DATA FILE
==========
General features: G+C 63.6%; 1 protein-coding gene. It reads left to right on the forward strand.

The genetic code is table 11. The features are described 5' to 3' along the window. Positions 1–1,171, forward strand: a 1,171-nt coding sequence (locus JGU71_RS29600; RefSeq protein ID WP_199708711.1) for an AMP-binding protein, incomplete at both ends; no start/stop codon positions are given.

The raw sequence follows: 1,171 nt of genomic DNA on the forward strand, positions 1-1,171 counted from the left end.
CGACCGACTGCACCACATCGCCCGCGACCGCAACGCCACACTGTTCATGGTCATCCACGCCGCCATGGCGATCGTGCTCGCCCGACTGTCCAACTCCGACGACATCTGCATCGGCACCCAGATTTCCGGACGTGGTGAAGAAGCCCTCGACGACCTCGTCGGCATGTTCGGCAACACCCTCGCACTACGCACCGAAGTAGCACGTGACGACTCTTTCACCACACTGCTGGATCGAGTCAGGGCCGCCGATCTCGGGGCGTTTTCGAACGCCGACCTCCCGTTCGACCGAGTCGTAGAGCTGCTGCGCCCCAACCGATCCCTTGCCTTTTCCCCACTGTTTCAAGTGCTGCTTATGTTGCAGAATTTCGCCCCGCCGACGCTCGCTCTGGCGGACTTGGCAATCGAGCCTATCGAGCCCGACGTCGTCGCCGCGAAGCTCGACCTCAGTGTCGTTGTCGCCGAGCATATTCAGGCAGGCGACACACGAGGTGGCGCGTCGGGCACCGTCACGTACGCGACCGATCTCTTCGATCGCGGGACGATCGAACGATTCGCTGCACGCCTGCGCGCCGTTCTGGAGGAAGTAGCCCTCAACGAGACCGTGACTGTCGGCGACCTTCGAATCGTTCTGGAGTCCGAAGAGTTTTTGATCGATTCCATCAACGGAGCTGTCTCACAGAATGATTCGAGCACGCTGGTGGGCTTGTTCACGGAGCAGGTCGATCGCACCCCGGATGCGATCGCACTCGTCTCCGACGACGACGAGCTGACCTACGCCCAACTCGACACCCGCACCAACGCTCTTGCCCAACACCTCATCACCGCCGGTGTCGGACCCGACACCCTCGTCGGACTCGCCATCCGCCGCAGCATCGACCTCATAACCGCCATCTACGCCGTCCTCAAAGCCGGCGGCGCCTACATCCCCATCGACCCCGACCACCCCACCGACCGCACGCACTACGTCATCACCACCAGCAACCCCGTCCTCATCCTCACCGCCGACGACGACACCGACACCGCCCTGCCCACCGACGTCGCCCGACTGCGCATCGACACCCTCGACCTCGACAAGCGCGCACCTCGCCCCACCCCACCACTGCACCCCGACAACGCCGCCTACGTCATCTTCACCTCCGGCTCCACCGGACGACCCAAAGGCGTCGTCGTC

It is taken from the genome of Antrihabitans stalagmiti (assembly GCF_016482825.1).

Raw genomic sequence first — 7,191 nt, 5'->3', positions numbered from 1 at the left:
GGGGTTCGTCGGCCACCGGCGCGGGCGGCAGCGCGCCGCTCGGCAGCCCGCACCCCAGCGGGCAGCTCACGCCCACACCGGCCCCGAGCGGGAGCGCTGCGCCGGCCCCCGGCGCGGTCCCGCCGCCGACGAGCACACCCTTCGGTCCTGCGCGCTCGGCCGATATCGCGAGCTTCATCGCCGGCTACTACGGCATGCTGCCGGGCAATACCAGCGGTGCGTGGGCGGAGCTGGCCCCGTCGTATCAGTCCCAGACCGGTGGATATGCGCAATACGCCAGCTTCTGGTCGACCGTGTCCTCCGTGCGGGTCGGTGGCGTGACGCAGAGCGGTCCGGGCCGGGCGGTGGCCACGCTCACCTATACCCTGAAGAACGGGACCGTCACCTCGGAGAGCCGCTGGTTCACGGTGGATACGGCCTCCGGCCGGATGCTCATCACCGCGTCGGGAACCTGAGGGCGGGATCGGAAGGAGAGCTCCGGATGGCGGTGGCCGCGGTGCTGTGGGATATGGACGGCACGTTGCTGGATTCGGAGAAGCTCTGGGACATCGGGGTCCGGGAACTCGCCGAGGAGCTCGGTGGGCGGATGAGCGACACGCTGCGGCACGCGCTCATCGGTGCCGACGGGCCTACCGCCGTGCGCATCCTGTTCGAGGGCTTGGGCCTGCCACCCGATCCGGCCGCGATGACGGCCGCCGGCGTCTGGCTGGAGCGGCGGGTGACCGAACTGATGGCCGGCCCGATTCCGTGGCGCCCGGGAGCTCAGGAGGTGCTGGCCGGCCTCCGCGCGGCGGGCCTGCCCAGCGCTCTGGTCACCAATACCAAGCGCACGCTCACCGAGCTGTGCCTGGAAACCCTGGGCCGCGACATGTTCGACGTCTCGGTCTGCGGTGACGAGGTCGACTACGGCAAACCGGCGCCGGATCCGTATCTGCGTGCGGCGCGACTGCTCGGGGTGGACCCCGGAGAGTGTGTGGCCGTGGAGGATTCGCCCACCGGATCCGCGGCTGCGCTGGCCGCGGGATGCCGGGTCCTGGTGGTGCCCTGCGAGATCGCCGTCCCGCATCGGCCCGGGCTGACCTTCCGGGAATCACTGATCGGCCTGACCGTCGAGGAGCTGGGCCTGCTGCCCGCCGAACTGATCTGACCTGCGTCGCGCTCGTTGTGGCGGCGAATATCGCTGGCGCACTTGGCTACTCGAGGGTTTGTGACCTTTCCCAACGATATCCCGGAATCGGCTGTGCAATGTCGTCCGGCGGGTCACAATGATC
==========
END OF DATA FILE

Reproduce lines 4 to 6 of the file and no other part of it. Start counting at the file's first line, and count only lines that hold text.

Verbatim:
CGACCGACTGCACCACATCGCCCGCGACCGCAACGCCACACTGTTCATGGTCATCCACGCCGCCATGGCGATCGTGCTCGCCCGACTGTCCAACTCCGACGACATCTGCATCGGCACCCAGATTTCCGGACGTGGTGAAGAAGCCCTCGACGACCTCGTCGGCATGTTCGGCAACACCCTCGCACTACGCACCGAAGTAGCACGTGACGACTCTTTCACCACACTGCTGGATCGAGTCAGGGCCGCCGATCTCGGGGCGTTTTCGAACGCCGACCTCCCGTTCGACCGAGTCGTAGAGCTGCTGCGCCCCAACCGATCCCTTGCCTTTTCCCCACTGTTTCAAGTGCTGCTTATGTTGCAGAATTTCGCCCCGCCGACGCTCGCTCTGGCGGACTTGGCAATCGAGCCTATCGAGCCCGACGTCGTCGCCGCGAAGCTCGACCTCAGTGTCGTTGTCGCCGAGCATATTCAGGCAGGCGACACACGAGGTGGCGCGTCGGGCACCGTCACGTACGCGACCGATCTCTTCGATCGCGGGACGATCGAACGATTCGCTGCACGCCTGCGCGCCGTTCTGGAGGAAGTAGCCCTCAACGAGACCGTGACTGTCGGCGACCTTCGAATCGTTCTGGAGTCCGAAGAGTTTTTGATCGATTCCATCAACGGAGCTGTCTCACAGAATGATTCGAGCACGCTGGTGGGCTTGTTCACGGAGCAGGTCGATCGCACCCCGGATGCGATCGCACTCGTCTCCGACGACGACGAGCTGACCTACGCCCAACTCGACACCCGCACCAACGCTCTTGCCCAACACCTCATCACCGCCGGTGTCGGACCCGACACCCTCGTCGGACTCGCCATCCGCCGCAGCATCGACCTCATAACCGCCATCTACGCCGTCCTCAAAGCCGGCGGCGCCTACATCCCCATCGACCCCGACCACCCCACCGACCGCACGCACTACGTCATCACCACCAGCAACCCCGTCCTCATCCTCACCGCCGACGACGACACCGACACCGCCCTGCCCACCGACGTCGCCCGACTGCGCATCGACACCCTCGACCTCGACAAGCGCGCACCTCGCCCCACCCCACCACTGCACCCCGACAACGCCGCCTACGTCATCTTCACCTCCGGCTCCACCGGACGACCCAAAGGCGTCGTCGTC

It is taken from the genome of Antrihabitans stalagmiti (assembly GCF_016482825.1).

Raw genomic sequence first — 7,191 nt, 5'->3', positions numbered from 1 at the left: